When you frame it in the old question about whether the glass is half full or half empty, you’d say that a glass full of sea water actually makes the next glassful half empty.
Presently we divert more than half of the liquid fresh water on earth to human uses, leaving less than half for the rest of our companions on big blue. Of course, those figures like all statistics, can be read in different ways. And an important thing about water is that it is constantly shared. No one keeps it for long, in any form other than inside a wine bottle, and even that is likely to be poured out sooner than later.
But, the other side of that argument is that we change the water we use: not so much in our own bodies, but when we filter it, add chlorine and fluoride, heat it, use it for washing our clothes and our industrial machinery, or drain it through fertilizer and pesticide laden fields.
As another aside, one of the coolest things you can tell a child is that we’ve had the same water on this planet since water first puddled up when the planet cooled enough for it to exist in liquid form. The glass of water you drink today was drunk in the past by dinosaurs and saber-toothed tigers, and Aristotle and Vincent VanGogh, and queens and princes and aboriginal Australians and Ghengis Khan’s Mongol horde. The first fish that crawled up on land to evolve into amphibians and lizards and mammals and birds came out of that glass, and the hippopotamus cousins that went back to the sea to evolve into dolphins and whales dove into that glass. If the youngster is still listening, you can add that a baby is about 75 percent water, an average adult is about 50 percent water, and we continue drying out all our lives until we finally die and give back all of that water to the planet. So, when you were born, 75 percent of your new self was once a dinosaur.
Salt water can be desalinated, but that’s a very energy-intensive process. Under traditional methods the water is heated and the steam is collected and condensed. It uses so much energy that the only countries that have done it at a large scale are oil rich water poor countries in the mid-east.
A newer and cheaper method uses membranes to filter out the salt – but even that requires the water to be forced through the membrane and that requires substantial energy to accomplish. Energy is a big factor for another reason as well, and I’ll come back to that in just a bit.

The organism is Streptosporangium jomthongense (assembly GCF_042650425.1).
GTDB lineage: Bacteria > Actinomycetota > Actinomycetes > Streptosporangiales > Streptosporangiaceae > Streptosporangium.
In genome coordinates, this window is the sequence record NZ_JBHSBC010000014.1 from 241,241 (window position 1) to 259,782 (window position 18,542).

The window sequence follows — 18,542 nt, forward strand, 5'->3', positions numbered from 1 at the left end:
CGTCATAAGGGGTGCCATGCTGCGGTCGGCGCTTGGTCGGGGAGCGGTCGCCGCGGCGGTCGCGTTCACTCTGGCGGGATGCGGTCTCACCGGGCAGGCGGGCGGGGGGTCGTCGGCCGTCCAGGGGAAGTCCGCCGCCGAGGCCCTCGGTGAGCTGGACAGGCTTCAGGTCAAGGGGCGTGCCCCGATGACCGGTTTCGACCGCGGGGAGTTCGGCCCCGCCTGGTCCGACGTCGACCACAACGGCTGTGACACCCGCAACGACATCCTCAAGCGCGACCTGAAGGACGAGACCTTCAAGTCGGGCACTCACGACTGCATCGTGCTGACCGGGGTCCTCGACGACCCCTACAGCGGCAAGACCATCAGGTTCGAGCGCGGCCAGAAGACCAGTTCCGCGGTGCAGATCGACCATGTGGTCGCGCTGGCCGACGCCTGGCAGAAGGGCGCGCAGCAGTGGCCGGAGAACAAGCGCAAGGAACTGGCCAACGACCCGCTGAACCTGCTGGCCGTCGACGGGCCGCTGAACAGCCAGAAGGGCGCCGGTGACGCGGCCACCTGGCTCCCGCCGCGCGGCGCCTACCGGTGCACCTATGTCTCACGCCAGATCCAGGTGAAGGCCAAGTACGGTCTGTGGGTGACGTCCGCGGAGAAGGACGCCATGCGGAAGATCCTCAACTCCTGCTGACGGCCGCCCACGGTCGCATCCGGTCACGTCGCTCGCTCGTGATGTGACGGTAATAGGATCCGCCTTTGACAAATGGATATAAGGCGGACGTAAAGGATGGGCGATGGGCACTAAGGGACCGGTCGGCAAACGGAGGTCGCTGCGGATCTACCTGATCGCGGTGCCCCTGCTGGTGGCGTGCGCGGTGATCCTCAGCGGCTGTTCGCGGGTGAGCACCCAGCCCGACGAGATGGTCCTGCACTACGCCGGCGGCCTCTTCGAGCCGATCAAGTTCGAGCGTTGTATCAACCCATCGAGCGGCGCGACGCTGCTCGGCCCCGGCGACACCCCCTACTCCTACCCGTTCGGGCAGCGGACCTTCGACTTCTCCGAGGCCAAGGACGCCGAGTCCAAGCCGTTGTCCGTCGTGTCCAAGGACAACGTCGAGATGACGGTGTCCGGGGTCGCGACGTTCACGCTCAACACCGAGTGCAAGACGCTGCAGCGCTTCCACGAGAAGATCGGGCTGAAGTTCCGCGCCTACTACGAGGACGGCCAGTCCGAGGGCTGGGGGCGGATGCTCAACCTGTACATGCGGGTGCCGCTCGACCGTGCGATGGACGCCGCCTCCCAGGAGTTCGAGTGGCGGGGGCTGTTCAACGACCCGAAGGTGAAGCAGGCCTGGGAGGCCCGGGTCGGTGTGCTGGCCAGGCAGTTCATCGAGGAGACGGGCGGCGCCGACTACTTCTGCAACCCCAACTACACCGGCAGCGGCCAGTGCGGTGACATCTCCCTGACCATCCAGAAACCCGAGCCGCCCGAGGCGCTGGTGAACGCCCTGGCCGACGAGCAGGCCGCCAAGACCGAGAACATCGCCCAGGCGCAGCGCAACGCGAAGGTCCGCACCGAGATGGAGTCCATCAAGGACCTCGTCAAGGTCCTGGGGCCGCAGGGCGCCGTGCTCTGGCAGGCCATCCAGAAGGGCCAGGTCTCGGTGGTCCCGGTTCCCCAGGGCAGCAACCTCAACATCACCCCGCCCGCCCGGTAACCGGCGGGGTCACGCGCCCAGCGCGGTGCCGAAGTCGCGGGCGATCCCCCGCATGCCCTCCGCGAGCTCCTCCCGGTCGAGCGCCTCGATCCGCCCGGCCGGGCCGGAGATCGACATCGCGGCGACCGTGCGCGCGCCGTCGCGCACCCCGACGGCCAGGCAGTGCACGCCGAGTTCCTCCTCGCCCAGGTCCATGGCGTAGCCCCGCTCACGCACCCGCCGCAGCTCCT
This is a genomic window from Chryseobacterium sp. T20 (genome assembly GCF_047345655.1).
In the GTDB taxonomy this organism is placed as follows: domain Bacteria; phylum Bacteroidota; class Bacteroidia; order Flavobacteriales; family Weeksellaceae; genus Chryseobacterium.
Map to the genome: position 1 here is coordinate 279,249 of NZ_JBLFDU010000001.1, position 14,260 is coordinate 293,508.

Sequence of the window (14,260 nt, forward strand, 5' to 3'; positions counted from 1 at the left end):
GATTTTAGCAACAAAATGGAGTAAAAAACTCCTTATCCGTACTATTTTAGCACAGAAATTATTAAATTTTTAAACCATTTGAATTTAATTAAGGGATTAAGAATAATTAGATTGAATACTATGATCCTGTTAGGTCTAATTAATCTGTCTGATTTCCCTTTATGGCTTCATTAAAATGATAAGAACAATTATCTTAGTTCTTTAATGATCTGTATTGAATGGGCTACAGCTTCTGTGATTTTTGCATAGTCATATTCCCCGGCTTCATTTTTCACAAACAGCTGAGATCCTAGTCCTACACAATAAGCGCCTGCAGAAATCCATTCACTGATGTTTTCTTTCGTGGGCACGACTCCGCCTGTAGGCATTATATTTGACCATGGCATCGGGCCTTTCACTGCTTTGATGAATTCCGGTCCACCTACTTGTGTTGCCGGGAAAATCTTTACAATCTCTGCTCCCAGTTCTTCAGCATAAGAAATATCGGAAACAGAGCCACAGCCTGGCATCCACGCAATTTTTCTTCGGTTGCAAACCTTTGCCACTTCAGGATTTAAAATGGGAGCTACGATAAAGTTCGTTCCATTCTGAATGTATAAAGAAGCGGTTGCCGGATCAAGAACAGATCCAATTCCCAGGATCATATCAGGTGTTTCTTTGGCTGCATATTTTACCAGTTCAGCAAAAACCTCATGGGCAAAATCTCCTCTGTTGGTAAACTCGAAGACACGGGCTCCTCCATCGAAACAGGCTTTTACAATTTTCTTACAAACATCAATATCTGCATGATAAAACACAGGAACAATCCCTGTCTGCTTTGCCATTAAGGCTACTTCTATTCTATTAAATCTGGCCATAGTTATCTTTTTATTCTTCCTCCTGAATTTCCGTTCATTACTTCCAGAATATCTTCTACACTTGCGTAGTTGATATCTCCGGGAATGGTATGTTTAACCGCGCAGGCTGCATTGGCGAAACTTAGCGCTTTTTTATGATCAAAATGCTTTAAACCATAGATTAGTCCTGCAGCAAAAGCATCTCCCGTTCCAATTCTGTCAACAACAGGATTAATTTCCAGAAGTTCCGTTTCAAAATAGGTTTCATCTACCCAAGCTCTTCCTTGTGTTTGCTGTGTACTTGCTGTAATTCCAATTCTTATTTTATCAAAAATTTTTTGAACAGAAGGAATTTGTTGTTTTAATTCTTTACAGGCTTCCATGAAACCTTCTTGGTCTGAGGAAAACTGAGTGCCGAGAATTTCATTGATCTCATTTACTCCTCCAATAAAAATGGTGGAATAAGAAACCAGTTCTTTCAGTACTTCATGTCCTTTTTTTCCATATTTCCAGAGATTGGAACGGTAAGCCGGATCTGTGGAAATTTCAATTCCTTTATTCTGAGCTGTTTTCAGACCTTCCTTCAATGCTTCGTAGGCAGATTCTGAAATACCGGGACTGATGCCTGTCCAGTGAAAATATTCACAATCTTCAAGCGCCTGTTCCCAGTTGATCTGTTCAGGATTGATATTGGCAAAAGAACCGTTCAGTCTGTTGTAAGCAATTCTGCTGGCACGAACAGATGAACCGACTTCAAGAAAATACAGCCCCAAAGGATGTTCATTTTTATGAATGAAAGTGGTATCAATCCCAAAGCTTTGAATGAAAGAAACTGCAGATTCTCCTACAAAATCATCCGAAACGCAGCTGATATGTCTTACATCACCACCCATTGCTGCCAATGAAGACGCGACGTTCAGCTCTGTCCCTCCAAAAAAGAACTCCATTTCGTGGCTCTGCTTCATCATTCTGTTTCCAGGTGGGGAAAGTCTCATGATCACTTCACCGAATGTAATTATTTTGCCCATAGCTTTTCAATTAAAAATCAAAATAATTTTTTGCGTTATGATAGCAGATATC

The reason life forms that we know and love evolved on this planet—from bunny rabbits to broccoli, to warblers, to human beings—though not in that order—is because our planet’s atmosphere is constantly desalinating ocean water for us, powered by the incredible energy of the sun. And on much of the planet that fresh water is delivered free as rain and snow and hail and sleet and slizzle and fog.
That free delivery system is part of a central conundrum about water, which is this: How do you price water? Or to ask that another way, what is fresh water worth? If you were dying of thirst, you would literally pay whatever price was asked for a sip, even everything you owned. If you were clinging to a tree in the midst of the rising water of a flood, about to be swept away, you would literally pay whatever price was asked to get rid of the water—or, more realistically—for a helicopter to swoop in and save you.
The price we pay for water in this lovely, lush, green, mountainous, thinly populated place we inhabit is for delivery. If you have a well, you pay an electric bill or have a windmill. If you have a spring above your home, you pay for piping and a reservoir. If you’re on City water, you pay for building and operating the system that gets water to your faucet. But the water is free.
In eastern North America, water has been essentially free forever. And that’s the second reason we ought to begin to consider ourselves facing a permanent state of drought. Our homes, our facilities, our industry, our habits, our aesthetics, have been well watered, and we waste an awful lot of the stuff. Moreover, because of the systems we have invented which are based on free water, we have an infrastructure that won’t work very well with less.
Our love affair with lawns can change, though there are plenty of suburban homeowners who are unlikely to give up their riding mowers until their cold dead fingers are pried from the steering wheel. But our sewer system is a lot less flexible. Toilet design has been pushed to the lower limit of how much water is required to flush. Our plumbing consigns all waste water to the same pipes, despite the fact that wash water from your bath and sinks and laundry could be reused before it heads for the treatment plant. We’ve installed millions of garbage disposals that wash down food scraps that have fertilizer value as compost, and that clog up our sewers, but whose convenience is seductive. And there are waterless urinals now, but they require storage tanks that must later be pumped—so again we’re talking energy.
Now, to get back to the natural desalinization, as you know, the evaporation of water from the sea along with transpiration of plants, puts fresh water in the air as clouds. Both of these processes are speeded up by warmth. Our planet is getting warmer. Whether or not you agree with most scientists who study our atmosphere that much of that warming has been caused by human activities, there can be no disputing the fact that the world is heating up.
So, hmm, if warmer temperatures evaporate more sea water, that should be good, right? More fresh water for all of us landlubbers.
The fly in that ointment is that a warmer atmosphere is also more volatile. Storms are more likely to be superstorms, rain is more likely to be torrential. And the core problem there is that when huge amounts of rain fall in a short time, more of it runs off, instead of being absorbed into the soil. Wells, springs, creeks, branches, streams and rivers depend on fresh water that is absorbed into the soil and only slowly leaked out over the hottest months of the year.